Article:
A Series Of Unfortunate Events

Determined to get un-hypnotized, Klaus went back to Dr. Orwell’s, with Violet and Sunny in tow, just in time to see Charles being hypnotized into wanting the Baudelaires gone. The Baudelaires ran to a nearby closet to hide, in which they found actual skeletons, which of course led to a diversionary scene in which Lemony explained what the phrase “skeletons in the closet” means. He really is starting to become a bit like the annoying friend who points out all the obvious plot points while you’re both watching a movie, but at least he’s Patrick Warburton, and thus funny. Also, maybe kids watching will learn stuff.

Lemony did let drop the real reason he’s so depressive, though–his love Beatrice literally wrote a 200-page book about why she could not be with him, and he has it still. That’s an epic dis track.

Reckoning the entire mill staff must be hypnotized, Klaus needed to find the word that would snap them out of it, and his first impulse was just to read the dictionary aloud, but soon it became clear that would take too long. But before he could find another way, the foreman–whose rubbery hands are a giveaway that he was actually the hook-handed henchman–said Klaus’ code word again, and re-hypnotized him.

And now…a scene of the parents who aren’t the Baudelaire parents? It would appear from all available evidence (though unmentioned as yet on the show) that this couple are in fact the Quagmires, who in the books also died in a fire and left their kids a great fortune; this should come into play more next season. Indeed, it looks like we just saw the start of that fire, as a mysterious figure outside the house used a spyglass to refract light and start a blaze. This will come into play more next season.

A Series Of Unfortunate Events

Back at the mill, a whistling and blissed-out Charles was tied to a log, as Olaf ordered the hypnotized and willing Klaus to send the log straight into a large buzz saw.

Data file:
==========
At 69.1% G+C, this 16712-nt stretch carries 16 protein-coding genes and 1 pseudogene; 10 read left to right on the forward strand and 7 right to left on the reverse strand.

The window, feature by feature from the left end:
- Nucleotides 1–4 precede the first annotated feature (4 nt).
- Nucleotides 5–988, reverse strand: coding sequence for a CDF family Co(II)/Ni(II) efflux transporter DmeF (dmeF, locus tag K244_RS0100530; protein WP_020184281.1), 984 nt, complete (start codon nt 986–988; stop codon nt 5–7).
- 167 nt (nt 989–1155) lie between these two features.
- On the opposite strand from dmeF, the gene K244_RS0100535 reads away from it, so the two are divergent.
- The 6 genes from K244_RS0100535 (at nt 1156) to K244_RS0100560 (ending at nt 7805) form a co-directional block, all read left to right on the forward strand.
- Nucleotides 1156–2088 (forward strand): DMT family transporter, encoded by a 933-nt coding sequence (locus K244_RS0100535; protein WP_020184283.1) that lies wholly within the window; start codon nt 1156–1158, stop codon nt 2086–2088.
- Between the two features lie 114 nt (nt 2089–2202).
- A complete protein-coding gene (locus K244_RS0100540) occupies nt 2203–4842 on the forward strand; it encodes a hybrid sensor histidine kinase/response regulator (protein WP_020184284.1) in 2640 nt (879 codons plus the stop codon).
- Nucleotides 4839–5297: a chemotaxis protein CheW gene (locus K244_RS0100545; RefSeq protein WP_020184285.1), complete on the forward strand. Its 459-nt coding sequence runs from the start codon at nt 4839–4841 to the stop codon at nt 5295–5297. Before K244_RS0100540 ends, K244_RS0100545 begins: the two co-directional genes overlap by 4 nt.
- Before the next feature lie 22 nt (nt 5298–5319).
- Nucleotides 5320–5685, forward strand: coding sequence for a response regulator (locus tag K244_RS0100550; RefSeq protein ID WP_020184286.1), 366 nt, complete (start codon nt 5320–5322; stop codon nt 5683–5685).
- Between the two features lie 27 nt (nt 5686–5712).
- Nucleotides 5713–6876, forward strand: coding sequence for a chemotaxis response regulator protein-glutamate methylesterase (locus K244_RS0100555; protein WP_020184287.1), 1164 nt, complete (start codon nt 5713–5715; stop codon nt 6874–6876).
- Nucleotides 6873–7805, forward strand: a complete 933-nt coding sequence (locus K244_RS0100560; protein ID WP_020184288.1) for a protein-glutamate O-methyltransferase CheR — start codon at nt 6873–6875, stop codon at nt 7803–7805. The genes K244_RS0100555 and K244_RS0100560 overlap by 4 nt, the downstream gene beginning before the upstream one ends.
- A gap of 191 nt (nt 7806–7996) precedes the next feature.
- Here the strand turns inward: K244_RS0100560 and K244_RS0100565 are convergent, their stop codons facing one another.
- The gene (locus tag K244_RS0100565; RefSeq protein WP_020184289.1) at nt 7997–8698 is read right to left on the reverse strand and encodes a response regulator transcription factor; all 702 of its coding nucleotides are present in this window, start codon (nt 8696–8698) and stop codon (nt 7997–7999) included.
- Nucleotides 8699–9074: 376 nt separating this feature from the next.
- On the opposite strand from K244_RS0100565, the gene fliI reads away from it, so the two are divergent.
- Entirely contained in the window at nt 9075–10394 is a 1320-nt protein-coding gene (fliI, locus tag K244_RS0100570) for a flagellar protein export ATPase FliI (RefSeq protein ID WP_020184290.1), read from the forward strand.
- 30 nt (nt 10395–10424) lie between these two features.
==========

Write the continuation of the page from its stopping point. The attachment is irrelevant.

NETFLIX JOKE! “Haven’t you learned anything this year…week…season?”

Thanks to the henchman messing up and saying “fire,” Violet deduced that was the word to snap the employees out of it….and can I just point out that “Fire!” might be said a lot at a lumber mill, so this was a really stupid part of Orwell’s plan? And is anyone surprised that Lemony just had to interject and talk about yelling “fire!” in crowded places? Once again, the author’s room was compromised, so he yelled “Fire!” as a diversion to get away; meanwhile, back in the Baudelaire timeline, Violet yelled it over the PA system, and everyone snapped out of their gum-loving trance. Except Klaus, whose word was different, but Violet realized she could order him just as easily as Olaf could.

Charles took an incredibly long time to get near the saw blade. Definitely some narrative time-cheating here, but enough of it for Sunny to chew through the ropes. (Seriously, kids, just unleash Sunny’s teeth sooner in every episode, and you’ll save a ton of time. Not that time is measured in tons.)

Dr. Orwell showed up just in time to command Klaus not to listen to his sister, but then got in an argument with Olaf, who found her plot too high-concept (this is of course dramatic irony, as Lemony will soon butt in and remind us…or maybe not! Not this time). Anyway, their argument revealed that “inordinate” was Klaus’ word, and he came to. In a really, really awkward bit of choreography, the mill workers broke down the door, and Orwell backed into the furnace by mistake. Seriously, that could have been handled better, but other than that my fears of Bo Welch as a director were misplaced.

Faced with a full-on labor dispute, Sir ran away, and Poe’s wife led her hubby to the mill, which she found after hearing there’d been an accident. Good old Poe, now the “Vice President of Orphan Affairs,” refused to believe any of what the kids told him, as per usual. But before Charles left to search for his partner, he gave the children an unmarked page from the history of the mill book, revealing that their parents were not responsible for the town fire after all, but had put it out instead.

No more new guardians for the Baudelaires; instead, they are going to boarding school, namely Prufrock Preparatory, built by a depressed architect who made all the buildings look like tombstones, because of course. Before Poe left them there, he gave Klaus a package, containing the spyglass filter Jacqueline stole back from Count Olaf.

And then the final revelation: in the school’s trophy case, an old photo of young Lemony and young Olaf, arm in arm, both smiling. We know they were connected, but now we know how.

It also turns out Warburton can sing pretty well.

Are you ready for season two to just show up already? Let us know in comments!

Images: Netflix